ACMA rings up $244,000 penalty for Southern Phone

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Source: Unsplash/ Priscilla Du Preez

Southern Phone Company Limited has been fined $244,140 for failing to adequately manage customer complaints. An investigation by the Australian Communications and Media Authority (ACMA) found that Southern Phone breached telecommunications complaint handling regulations on 77 occasions between April and June 2023.

According to ACMA, Southern Phone failed to notify a customer of delays or implement a resolution within ten working days on 38 occasions. The media watchdog also found in its investigation that the company didn’t keep adequate complaint-handling records on 39 separate occasions.

Southern Phone’s under-resourcing

SmartCompany understands that Southern Phone cooperated with the investigation and accepted ACMA’s findings.

Southern Phone is said to have experienced resourcing issues during the first half of 2023. As a result, it didn’t have the systems and processes in place to prevent the breach of ACMA’s rules.

Since then, the company has changed its system to better track complaints, as well as provided additional training to staff.

In addition to the financial penalty, Southern Phone has agreed to a court-enforceable undertaking that includes an independent review of its compliance with complaints handling rules and the implementation of necessary improvements.

“Southern Phone company acknowledges the findings from an investigation by the Australian Communications and Media Authority (ACMA) regarding Q2 of 2023,” a Southern Phone spokesperson said to SmartCompany.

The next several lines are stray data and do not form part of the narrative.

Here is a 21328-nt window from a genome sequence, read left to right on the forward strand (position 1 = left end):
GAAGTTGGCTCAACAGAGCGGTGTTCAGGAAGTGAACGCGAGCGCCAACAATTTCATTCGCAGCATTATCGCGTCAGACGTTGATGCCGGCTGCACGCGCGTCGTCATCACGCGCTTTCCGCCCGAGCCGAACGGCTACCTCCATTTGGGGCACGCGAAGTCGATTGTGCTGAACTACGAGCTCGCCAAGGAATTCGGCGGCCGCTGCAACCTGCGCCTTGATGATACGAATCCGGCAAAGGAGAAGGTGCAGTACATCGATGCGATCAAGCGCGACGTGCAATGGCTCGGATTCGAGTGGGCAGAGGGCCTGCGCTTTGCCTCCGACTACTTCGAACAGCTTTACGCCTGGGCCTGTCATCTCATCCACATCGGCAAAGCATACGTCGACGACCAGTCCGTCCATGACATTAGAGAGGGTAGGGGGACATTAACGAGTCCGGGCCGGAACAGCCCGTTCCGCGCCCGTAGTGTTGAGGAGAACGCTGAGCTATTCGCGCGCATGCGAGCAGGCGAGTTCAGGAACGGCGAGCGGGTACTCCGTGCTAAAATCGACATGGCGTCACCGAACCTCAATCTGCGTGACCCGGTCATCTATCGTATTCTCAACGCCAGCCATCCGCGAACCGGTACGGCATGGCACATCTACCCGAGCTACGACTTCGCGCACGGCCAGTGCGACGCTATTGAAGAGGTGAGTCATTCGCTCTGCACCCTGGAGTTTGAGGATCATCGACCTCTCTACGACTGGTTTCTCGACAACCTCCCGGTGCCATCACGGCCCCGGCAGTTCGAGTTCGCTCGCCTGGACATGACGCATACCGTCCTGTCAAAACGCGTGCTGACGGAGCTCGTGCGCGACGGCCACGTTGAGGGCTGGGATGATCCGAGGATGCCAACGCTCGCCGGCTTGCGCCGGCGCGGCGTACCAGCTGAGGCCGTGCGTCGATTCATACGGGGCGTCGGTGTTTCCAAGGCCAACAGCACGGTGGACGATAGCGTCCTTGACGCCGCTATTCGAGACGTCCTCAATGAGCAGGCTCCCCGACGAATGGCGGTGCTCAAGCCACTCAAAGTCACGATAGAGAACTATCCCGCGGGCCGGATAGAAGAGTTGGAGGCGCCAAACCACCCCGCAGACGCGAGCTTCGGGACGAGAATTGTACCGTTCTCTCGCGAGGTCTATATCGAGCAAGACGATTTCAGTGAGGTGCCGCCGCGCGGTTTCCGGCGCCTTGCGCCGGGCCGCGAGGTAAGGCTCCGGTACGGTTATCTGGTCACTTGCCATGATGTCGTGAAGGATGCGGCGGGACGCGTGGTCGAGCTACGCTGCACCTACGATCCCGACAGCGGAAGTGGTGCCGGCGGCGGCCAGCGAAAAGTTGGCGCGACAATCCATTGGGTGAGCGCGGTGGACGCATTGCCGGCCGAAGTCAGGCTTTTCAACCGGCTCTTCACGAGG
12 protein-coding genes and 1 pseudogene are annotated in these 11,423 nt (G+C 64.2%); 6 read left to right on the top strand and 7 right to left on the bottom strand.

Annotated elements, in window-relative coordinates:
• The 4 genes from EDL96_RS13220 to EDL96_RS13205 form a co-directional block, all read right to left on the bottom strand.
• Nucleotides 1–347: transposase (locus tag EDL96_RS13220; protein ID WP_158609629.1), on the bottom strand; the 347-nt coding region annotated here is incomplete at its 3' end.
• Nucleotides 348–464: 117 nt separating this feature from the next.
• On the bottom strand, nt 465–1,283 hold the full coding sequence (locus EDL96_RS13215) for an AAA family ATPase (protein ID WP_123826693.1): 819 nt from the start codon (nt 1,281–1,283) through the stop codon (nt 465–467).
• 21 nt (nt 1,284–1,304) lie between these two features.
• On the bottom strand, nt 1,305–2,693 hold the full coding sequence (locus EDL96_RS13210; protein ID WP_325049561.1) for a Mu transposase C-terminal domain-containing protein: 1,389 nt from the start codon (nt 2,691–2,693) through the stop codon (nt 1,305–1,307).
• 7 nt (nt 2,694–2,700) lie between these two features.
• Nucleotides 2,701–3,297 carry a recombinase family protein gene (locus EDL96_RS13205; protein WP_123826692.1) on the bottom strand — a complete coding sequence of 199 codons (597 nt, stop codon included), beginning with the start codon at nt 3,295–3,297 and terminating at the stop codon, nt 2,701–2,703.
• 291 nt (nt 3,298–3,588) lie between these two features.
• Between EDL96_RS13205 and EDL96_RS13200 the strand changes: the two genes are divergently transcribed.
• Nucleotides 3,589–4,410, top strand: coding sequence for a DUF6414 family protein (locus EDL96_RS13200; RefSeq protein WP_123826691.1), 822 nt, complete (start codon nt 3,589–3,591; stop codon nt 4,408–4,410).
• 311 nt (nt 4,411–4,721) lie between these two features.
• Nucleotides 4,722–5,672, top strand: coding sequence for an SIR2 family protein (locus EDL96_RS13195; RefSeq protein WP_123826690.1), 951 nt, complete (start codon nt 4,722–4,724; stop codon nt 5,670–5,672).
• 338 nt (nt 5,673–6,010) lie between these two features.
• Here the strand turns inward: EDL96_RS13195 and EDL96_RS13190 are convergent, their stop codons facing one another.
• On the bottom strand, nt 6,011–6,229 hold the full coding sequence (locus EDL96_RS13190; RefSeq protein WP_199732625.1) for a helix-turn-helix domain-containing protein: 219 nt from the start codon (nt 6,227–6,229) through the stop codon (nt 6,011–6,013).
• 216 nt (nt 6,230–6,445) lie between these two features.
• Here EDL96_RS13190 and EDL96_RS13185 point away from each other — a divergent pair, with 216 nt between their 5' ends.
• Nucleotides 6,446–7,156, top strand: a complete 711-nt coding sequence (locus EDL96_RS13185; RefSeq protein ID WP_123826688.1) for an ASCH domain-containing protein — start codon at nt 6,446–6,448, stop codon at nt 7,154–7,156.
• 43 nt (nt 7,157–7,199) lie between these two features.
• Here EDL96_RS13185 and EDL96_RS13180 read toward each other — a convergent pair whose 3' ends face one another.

“Since that investigation, it has made a number of improvements including implementing changes to its IT systems.  It has also paid infringement notices and provided an undertaking to the ACMA setting out remedial actions and steps as to its systems, processes and practices for achieving compliance going forward.”

ACMA’s investigation followed a review of the Southern Phone’s complaint-handling performance. In Australia, telco companies that provide more than 30,000 services are required to report their complaint-handling practices to ACMA quarterly.

“Efficient handling of customer complaints needs to be treated as a high priority for telcos. Southern Phone lacked the proper processes to manage these complaints and it needs to do better,” ACMA member and consumer lead, Samantha Yorke, said in a statement.

“Experiencing issues with your phone and internet can be frustrating, but to then have a complaint mismanaged by your service provider just exacerbates the problem.”

Yorke also stated that Australian telcos report receiving over 2,500 complaints a day, which ACMA considers to be too high for essential services.

ACMA’s 2022-23 complaints data also showed that complaints increased by 2.3% compared to the previous year.

“Telcos need to make a concerted effort to address the unacceptable level of complaints and the way they are being handled,” Yorke said.

Southern Phone certainly hasn’t been the only telco to come under ACMA’s scrutiny recently. In 2023 Telstra was fined $3 million for charging people with inactive internet services over 11 years.

Separately, it also paid a $300,000 infringement notice for not providing accurate details for people on the Public Number Database (IPND). This database is used by Triple Zero to find people as well as by the Emergency Alert Service to warn Australians in emergency situations such as bush fires.

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